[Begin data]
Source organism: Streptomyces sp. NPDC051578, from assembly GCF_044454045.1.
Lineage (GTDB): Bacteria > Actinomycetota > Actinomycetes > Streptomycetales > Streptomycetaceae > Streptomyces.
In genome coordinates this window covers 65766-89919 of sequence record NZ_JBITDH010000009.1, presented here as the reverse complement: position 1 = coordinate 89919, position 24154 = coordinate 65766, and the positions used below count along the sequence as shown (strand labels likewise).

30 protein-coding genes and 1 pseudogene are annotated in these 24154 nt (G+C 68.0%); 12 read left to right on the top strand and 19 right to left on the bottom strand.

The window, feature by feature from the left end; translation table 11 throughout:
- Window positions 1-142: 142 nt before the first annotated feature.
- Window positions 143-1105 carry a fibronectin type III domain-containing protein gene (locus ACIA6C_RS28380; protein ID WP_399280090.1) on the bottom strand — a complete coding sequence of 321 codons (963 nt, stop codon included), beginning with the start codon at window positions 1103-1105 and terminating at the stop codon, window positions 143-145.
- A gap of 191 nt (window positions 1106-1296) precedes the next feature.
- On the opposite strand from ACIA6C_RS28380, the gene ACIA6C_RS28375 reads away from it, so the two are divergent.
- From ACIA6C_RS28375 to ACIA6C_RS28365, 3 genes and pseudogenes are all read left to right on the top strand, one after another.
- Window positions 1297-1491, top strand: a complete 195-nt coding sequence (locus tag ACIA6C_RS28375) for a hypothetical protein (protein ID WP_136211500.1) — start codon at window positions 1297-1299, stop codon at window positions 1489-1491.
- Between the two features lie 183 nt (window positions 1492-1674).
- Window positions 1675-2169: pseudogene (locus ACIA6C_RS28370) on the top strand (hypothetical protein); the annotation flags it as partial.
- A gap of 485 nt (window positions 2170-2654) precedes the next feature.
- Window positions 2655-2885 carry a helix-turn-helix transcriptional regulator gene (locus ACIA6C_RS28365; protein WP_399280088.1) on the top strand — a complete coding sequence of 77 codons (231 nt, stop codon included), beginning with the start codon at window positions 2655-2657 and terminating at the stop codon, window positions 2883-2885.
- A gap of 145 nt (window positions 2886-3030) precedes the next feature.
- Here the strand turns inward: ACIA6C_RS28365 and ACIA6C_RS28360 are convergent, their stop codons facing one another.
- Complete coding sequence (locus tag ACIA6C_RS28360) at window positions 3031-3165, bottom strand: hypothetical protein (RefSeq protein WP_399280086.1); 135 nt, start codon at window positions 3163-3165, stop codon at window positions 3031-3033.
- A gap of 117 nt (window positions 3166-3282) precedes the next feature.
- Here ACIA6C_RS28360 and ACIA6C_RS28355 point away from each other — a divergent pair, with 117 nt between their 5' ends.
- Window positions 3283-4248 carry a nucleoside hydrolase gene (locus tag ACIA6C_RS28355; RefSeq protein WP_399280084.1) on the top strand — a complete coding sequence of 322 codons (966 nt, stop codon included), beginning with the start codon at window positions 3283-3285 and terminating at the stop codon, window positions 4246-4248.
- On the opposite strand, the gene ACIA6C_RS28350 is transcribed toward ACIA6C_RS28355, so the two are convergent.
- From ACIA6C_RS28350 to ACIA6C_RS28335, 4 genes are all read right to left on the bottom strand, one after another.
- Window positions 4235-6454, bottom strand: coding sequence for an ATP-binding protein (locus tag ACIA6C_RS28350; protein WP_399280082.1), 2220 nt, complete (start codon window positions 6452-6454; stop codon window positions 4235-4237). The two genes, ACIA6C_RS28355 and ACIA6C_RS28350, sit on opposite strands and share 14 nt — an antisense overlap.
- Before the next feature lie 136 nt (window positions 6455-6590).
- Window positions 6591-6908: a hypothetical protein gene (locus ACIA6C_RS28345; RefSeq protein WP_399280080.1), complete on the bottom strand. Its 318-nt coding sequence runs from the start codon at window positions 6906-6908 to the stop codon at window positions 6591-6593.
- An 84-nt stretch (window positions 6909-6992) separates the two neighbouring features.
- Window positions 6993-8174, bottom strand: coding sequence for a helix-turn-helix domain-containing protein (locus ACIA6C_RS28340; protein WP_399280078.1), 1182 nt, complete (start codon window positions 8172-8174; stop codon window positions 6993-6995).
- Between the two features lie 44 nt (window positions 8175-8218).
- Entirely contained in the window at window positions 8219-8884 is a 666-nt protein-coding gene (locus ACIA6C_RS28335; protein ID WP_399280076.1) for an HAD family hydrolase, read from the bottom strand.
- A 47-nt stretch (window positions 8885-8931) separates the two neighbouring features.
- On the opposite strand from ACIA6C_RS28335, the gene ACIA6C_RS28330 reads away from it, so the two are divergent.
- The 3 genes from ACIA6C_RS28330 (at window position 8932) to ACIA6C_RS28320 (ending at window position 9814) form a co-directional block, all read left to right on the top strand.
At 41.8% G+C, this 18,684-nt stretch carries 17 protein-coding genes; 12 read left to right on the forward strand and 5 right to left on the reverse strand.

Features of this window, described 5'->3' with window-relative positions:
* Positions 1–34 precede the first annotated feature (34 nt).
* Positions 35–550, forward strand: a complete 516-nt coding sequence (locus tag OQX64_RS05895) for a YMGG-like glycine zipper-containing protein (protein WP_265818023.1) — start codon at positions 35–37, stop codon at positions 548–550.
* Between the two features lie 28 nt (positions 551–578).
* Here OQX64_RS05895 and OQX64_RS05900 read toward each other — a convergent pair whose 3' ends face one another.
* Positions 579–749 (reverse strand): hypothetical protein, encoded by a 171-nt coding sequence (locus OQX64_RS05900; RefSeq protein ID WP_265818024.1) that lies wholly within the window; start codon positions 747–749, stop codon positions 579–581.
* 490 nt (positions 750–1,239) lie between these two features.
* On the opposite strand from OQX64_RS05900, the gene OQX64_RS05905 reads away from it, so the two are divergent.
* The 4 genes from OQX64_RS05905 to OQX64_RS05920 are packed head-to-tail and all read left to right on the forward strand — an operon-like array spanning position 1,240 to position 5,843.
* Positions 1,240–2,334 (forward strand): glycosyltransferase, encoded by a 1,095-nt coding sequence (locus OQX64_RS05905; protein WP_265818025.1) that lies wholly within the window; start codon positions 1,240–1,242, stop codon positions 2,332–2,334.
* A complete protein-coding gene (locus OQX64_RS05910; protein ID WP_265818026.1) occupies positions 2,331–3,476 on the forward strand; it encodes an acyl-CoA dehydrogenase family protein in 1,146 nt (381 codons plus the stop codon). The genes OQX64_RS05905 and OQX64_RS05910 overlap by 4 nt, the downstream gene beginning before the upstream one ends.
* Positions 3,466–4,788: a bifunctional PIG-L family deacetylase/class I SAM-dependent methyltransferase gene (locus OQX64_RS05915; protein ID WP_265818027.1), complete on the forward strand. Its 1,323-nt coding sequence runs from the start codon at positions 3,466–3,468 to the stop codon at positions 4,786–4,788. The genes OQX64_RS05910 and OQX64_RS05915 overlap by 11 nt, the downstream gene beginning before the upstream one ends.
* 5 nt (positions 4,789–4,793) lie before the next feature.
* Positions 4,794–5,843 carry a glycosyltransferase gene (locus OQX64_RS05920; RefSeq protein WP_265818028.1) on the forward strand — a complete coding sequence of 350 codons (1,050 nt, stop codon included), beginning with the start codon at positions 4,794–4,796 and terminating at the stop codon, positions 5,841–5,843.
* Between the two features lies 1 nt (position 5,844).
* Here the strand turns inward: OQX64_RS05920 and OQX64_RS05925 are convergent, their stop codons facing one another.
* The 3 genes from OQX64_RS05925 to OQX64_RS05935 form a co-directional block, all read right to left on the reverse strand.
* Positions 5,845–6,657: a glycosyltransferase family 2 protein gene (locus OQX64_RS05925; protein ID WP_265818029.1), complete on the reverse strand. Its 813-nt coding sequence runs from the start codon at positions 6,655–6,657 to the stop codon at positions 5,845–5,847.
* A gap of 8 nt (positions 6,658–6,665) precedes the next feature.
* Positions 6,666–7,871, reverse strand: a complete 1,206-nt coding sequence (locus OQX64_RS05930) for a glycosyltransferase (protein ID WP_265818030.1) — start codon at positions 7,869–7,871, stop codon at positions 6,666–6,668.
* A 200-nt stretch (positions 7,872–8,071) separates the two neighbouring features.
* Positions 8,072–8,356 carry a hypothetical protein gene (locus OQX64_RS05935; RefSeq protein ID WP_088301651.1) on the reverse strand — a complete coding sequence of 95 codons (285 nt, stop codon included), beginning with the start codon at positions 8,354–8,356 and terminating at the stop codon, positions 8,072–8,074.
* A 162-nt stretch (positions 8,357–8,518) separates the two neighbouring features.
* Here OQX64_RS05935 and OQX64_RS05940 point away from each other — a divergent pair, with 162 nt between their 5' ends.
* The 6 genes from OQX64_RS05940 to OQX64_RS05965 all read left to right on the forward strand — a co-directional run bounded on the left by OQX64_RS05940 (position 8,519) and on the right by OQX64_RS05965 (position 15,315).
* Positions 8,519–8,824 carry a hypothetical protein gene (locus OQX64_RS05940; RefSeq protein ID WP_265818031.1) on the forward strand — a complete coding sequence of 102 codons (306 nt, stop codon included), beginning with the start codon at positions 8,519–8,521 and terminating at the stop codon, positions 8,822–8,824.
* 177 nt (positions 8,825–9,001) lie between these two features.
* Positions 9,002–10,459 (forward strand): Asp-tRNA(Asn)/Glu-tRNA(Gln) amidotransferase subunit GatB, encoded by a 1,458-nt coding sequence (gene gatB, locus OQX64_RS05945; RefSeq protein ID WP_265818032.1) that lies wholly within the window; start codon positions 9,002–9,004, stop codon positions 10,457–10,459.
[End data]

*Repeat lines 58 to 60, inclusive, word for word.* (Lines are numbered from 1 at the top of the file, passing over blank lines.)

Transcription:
* Here OQX64_RS05935 and OQX64_RS05940 point away from each other — a divergent pair, with 162 nt between their 5' ends.
* The 6 genes from OQX64_RS05940 to OQX64_RS05965 all read left to right on the forward strand — a co-directional run bounded on the left by OQX64_RS05940 (position 8,519) and on the right by OQX64_RS05965 (position 15,315).
* Positions 8,519–8,824 carry a hypothetical protein gene (locus OQX64_RS05940; RefSeq protein ID WP_265818031.1) on the forward strand — a complete coding sequence of 102 codons (306 nt, stop codon included), beginning with the start codon at positions 8,519–8,521 and terminating at the stop codon, positions 8,822–8,824.